Alergénio Mostarda - Fidu | Alimentos Inclusivos

Allergen: Mustard

The mustard plant belongs to the Brassicaceae family and exists in different varieties. White and yellow mustard (Sinapis alba L.), black mustard (Brassica nigra L.) and brown/oriental mustard (Brassica juncea L.) are the main types of mustard seeds used in cooking and in the food industry. Mustard oil is also widely used as an edible oil and as a flavoring in Indian cuisine. (1)
Mustard is a very potent allergen that, even in small doses, can cause anaphylactic shock. (2) It is estimated that doses of about 1mg of protein are sufficient to trigger a reaction in people who are allergic to mustard. (1)
The main proteins in mustard are heat resistant and not greatly affected by food processing. Therefore, people with a mustard allergy will react to mustard in cooked meals. (3)

Mustard allergy symptoms
Mustard allergy symptoms can come on quickly (usually within minutes, but sometimes up to two hours). Mild symptoms may include a rash (hives) anywhere on the body, tingling, itchy mouth, or rhinitis.
More serious symptoms may include: swelling of the face, throat and/or mouth, difficulty breathing, severe asthma, abdominal pain, nausea and vomiting. In some cases, a drastic drop in blood pressure, collapse, unconsciousness and anaphylactic shock can occur. (3)
The risk of severe reactions and anaphylaxis to mustard appears to be greater in adults than in children. Anaphylactic reactions were reported in 2% of children and 48% of adults with confirmed mustard allergy. (1)

Cross-reaction in Mustard Allergy
Cross-reactivity occurs when people who are allergic to a specific food also react to a different food because of the similarity of their proteins.
Plants from the Brassicaceae family, to which mustard belongs, can trigger adverse reactions in mustard allergy sufferers. Examples of these plants are broccoli, cauliflower, cabbage, brussels sprouts, Chinese cabbage, turnips, radishes, canola and rapeseed. Highly refined rapeseed and rapeseed oils are not considered a risk for people with a mustard allergy, but less refined cold-pressed rapeseed oils may contain residual protein and should be avoided by people with a mustard allergy. (4)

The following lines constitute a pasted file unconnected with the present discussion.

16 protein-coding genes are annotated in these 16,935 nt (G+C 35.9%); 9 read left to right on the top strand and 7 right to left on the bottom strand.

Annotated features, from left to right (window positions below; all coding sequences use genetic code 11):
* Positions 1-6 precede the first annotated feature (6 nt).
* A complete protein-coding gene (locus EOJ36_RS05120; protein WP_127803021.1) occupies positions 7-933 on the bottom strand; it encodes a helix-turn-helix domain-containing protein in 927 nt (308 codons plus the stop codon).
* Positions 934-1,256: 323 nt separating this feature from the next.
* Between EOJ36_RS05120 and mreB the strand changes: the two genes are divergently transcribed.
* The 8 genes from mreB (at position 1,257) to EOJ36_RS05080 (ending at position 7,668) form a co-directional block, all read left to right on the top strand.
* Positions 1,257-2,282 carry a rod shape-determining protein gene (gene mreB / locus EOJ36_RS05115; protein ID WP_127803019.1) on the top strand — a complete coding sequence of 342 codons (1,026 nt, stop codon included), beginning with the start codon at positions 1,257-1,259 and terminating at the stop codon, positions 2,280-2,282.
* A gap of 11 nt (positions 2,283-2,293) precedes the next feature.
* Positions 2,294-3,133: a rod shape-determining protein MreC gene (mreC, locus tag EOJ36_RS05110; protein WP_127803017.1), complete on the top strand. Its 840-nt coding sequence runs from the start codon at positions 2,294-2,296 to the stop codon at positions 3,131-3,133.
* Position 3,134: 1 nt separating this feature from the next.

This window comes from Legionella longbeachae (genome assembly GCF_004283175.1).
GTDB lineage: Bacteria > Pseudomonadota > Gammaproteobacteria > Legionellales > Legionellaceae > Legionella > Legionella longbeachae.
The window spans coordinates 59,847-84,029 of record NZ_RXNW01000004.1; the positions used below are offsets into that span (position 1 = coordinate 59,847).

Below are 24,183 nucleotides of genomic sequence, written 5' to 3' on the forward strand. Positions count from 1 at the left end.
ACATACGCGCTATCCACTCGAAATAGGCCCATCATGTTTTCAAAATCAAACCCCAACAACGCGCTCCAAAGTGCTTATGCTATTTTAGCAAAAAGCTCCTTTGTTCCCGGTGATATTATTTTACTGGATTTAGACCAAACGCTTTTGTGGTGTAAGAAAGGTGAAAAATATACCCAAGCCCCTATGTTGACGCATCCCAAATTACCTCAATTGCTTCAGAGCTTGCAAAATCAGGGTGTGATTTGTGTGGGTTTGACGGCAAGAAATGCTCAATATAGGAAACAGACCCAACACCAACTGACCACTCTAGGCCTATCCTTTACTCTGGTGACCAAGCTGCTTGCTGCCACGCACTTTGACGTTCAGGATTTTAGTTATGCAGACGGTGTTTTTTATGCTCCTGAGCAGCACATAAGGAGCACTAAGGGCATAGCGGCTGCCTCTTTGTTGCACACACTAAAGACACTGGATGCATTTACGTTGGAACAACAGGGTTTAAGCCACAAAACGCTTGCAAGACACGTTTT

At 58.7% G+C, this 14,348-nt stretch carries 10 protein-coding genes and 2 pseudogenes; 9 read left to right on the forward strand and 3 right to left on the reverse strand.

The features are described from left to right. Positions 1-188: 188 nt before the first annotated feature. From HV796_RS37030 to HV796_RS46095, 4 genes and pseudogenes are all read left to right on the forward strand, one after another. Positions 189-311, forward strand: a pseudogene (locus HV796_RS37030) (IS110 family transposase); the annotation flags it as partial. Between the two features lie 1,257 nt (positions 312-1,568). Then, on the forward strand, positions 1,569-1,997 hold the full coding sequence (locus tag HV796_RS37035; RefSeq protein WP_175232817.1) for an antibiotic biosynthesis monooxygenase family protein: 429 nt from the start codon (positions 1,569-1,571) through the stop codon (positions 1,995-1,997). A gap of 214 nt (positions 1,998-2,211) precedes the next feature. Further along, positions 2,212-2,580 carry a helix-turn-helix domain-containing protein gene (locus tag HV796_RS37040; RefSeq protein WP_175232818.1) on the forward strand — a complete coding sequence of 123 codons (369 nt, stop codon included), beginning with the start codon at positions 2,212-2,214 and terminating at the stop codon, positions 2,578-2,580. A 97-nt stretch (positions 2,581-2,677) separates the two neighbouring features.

There is a high association between Artemisia vulgaris pollen sensitization and mustard allergy as part of the “Celery-Artemisia-Birch-Spice Syndrome”. (1)
There are also reports of a significant association between allergies to nuts (almonds, walnuts, pistachios and hazelnuts) and spices, including mustard.
Some people with a mustard allergy are also allergic to fresh fruits, such as peaches, apples, pears, apricots, cherries, plums, kiwis, or melons. (3)

Once a mustard allergy is diagnosed, the treatment of choice is to avoid all foods that contain mustard. When we talk about mustard, we remember the yellow sauce made from its seeds, and this one seems easy to avoid, but it can be present in many processed foods due to its wide use in the industry. That's why it's very important to carefully read all food labels. Mustard is part of the list of ingredients that must be declared in the European Union, so it should appear highlighted on the labeling. (3) Find out which foods have or may contain mustard in their composition, in the table below.
All foods derived from the mustard plant, including mustard leaves, seeds and flowers, sprouted mustard seeds, mustard oil that are likely to cause reactions in people with a mustard allergy. Being therefore advised to avoid it in all its forms. (3)

Foods that have or may contain mustard: (4, 5, 6)
Foods That Have or May Contain Mustard

Although mustard is an allergen that is not directly related to our products, it is part of Fidu's mission to inform and raise awareness of different food allergies and intolerances. Mustard is one of the 14 allergens of mandatory declaration in the European Union, being therefore one of the 14 allergens that we control in our selection of raw materials and suppliers, so that there is no risk of cross-contamination of our products, facilities and equipment.

IMPORTANT NOTE: The content of this article is merely informative and should not replace medical indications. If you suspect that you suffer from this type of allergy, you should seek medical advice.

(1) NDA, 2016. Scientific Opinion on the evaluation of allergenic foods and food ingredients for labeling purposes. EFSA Journal, 12(11).
(2) SPAIC Food Allergy Interest Group, 2017. Food Allergy: Concepts, Advice and Precautions, 1st Edition. Lisbon: Portuguese Society of Allergology and Clinical Immunology with support from Thermo Fisher.
(3) Anaphylaxis Campaign, 2018. Mustard Allergy: The Facts. Available at:
(4) Government of Canada, 2017. Mustard, A priority food allergen. Available at:
(5) Pádua, I., Barros, R., Moreira, P., & Moreira, A., 2016. Food allergy in restaurants. Lisbon: National Program for the Promotion of Healthy Eating, Directorate-General for Health.
(6) Food Allergy Canada, 2020. Mustard. Available at: